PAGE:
There are two methods for induction surface heating of forgings: continuous moving and stationary. In the continuous moving method, the sensor or forging is heated while it is moving, and then it is quenched while still in motion. In the stationary method, the forging is heated on the quenching surface within the induction coil, with no relative movement between the sensor and the forging. After reaching the desired temperature, it is either cooled by liquid spray or immersed in a cooling medium for quenching.
The stationary heating method is limited by equipment power, and sometimes, to heat forgings beyond the power limits and achieve a certain depth of hardening layer, multiple repeated heating cycles or preheating to 600°C may be required.
Continuous moving heating is more common for induction heating of forgings, with high-frequency heating typically involving a fixed sensor and a moving forging. In the case of medium-frequency and low-frequency heating, the sensor often moves, and the forging may rotate if necessary. The sensor is placed on the moving platform of the quenching machine.
The quenching temperature depends on the selected power and the moving speed. Due to the smaller working area of continuous moving heating, it has a broader application range for forgings. Therefore, high-power medium and low-frequency induction heating methods are commonly used in forging induction heating both domestically and internationally.
For carburizing forgings, the goal is to achieve the required depth of the carburized layer, satisfactory surface carbon concentration, and a good gradient of carbon concentration in the carburized layer. During the carburizing process, once the process parameters are determined, the key controllable factors are the carbon potential, time, and temperature inside the furnace.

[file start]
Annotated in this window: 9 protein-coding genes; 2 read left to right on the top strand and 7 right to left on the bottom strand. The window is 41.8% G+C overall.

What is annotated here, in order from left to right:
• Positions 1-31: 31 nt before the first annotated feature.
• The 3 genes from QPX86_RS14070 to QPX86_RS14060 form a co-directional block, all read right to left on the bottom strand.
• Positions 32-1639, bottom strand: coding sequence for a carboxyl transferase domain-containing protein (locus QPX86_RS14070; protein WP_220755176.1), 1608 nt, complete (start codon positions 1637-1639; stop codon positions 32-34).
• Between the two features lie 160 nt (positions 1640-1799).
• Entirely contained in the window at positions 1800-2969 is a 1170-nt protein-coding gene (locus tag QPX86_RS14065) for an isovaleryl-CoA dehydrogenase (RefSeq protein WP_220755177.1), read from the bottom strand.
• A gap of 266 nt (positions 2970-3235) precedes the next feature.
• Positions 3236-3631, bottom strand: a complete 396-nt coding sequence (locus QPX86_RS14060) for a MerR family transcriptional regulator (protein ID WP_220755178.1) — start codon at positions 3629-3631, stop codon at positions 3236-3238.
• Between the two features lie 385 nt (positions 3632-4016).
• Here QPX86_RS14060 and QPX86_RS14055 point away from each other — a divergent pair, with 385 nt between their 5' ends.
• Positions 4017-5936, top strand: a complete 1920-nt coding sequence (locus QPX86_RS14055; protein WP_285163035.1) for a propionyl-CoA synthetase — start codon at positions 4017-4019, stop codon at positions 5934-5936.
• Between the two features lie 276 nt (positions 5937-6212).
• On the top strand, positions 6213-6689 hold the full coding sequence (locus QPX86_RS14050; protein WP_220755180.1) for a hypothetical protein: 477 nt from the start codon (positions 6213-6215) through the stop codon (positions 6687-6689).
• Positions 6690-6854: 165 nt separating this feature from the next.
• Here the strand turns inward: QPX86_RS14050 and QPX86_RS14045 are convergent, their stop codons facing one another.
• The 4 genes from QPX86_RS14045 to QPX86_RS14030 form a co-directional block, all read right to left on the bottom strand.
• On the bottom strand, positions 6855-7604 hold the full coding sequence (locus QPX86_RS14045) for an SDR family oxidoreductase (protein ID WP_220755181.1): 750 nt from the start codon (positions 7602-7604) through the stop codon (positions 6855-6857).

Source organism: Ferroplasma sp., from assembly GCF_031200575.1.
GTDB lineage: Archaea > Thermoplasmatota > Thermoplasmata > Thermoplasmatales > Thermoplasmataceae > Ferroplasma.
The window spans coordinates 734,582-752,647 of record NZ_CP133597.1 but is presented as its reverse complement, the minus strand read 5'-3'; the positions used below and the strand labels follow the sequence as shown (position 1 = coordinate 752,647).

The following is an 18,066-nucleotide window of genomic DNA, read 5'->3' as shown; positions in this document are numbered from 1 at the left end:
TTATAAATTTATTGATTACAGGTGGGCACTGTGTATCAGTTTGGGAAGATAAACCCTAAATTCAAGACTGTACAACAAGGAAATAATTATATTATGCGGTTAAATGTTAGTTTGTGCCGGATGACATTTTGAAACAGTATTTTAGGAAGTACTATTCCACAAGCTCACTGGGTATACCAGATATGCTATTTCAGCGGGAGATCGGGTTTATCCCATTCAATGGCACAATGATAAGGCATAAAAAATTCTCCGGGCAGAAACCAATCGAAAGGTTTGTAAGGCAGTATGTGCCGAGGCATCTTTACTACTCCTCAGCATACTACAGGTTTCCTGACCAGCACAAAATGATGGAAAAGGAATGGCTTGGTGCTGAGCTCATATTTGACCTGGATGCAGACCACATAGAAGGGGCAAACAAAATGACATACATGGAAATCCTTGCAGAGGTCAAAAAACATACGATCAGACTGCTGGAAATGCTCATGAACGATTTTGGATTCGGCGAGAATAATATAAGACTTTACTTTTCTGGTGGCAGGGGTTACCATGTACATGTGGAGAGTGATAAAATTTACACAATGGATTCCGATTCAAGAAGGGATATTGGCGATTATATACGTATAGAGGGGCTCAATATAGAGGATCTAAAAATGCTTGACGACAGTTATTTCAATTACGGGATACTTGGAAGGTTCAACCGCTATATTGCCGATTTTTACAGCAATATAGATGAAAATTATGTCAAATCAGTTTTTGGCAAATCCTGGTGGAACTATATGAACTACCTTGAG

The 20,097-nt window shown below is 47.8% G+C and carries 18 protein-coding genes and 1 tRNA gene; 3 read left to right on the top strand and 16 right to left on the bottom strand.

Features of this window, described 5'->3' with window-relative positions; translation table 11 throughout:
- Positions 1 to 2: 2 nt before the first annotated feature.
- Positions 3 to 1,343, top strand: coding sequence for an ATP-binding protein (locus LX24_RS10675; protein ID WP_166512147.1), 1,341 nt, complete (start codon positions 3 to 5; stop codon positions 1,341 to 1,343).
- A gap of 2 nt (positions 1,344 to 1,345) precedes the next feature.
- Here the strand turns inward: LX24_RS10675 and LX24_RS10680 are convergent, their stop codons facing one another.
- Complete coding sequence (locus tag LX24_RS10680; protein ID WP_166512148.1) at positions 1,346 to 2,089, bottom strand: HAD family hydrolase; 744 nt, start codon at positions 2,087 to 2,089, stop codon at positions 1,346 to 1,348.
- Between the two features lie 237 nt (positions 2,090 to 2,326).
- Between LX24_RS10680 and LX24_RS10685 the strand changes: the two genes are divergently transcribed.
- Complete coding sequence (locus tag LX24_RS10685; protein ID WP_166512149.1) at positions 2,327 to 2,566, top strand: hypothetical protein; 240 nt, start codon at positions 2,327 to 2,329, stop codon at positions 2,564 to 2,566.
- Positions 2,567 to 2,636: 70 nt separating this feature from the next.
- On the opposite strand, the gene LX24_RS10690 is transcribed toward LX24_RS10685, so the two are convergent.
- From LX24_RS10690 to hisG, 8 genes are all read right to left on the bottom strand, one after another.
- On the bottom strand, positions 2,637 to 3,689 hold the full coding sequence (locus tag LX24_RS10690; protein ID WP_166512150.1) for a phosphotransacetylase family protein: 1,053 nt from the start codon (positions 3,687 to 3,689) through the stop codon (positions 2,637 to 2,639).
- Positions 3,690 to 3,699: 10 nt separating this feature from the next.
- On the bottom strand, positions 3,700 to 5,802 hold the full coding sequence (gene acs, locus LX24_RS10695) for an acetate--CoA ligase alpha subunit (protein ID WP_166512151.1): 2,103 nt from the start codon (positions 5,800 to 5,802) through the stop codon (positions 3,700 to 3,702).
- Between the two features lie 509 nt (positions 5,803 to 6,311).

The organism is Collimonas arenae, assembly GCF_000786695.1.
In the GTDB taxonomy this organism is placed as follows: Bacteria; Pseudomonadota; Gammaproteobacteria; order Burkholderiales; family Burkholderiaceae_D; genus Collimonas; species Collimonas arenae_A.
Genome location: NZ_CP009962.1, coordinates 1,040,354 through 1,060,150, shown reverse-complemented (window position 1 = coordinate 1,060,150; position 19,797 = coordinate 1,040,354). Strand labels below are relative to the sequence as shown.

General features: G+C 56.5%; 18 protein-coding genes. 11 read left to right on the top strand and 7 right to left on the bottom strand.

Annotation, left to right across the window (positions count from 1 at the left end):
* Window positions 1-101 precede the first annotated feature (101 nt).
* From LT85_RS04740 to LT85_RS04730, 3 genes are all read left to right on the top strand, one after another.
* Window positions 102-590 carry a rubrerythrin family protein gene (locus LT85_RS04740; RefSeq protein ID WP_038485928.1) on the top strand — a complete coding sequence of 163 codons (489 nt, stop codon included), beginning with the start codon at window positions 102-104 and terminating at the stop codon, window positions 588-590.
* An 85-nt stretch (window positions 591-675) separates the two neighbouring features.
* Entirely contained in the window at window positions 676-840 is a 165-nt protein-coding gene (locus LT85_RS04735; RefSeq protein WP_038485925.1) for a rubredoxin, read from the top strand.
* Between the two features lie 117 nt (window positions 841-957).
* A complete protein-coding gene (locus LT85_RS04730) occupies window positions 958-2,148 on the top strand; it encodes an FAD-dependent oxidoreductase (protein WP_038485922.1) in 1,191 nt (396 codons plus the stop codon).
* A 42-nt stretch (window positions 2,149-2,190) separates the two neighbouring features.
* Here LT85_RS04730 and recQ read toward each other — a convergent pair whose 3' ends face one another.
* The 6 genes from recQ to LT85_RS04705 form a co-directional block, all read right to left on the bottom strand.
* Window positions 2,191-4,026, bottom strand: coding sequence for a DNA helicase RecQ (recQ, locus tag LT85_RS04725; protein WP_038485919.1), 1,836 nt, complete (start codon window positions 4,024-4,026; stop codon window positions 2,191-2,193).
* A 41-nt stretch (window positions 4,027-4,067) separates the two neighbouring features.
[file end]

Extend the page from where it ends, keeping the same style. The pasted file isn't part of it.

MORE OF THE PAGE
Temperature control is crucial for heat treatment, and it is generally achieved through contact switch-based temperature control, with a control accuracy of around 10°C. However, nowadays, both domestically and internationally, thyristor-controlled temperature control systems are widely used. These systems can proportionally adjust input power to control furnace temperature with about 1°C accuracy.
The uniformity of furnace temperature is crucial for ensuring the quality of carburizing in large forgings. Large temperature differences within the furnace, both vertically and horizontally, can affect carbon absorption and diffusion during carburization, leading to uneven surface carbon concentration and carburized layer depth.
Ensuring the uniformity of furnace temperature relies on the quality and technical level of furnace design and manufacturing. It also depends on the ability of the temperature control equipment to maximize temperature control accuracy.
In the carburizing process, the furnace’s carbon potential is controlled through the quantity of carburizing agent drips, the ratio of various carburizing agents and diluents, and the furnace’s carbon potential. For large forgings with increasing demands on fatigue and overall performance, it’s important to quantitatively assess the furnace’s carbon potential and rapidly calculate the relationship between carbon potential and the amount of dripped carburizing agent. This allows for the control and adjustment of the amount of carburizing agent and diluent dripped. Additionally, based on the carbon transfer coefficient and diffusion coefficient, one can quickly calculate the carbon concentration gradient and carburized layer depth for each layer.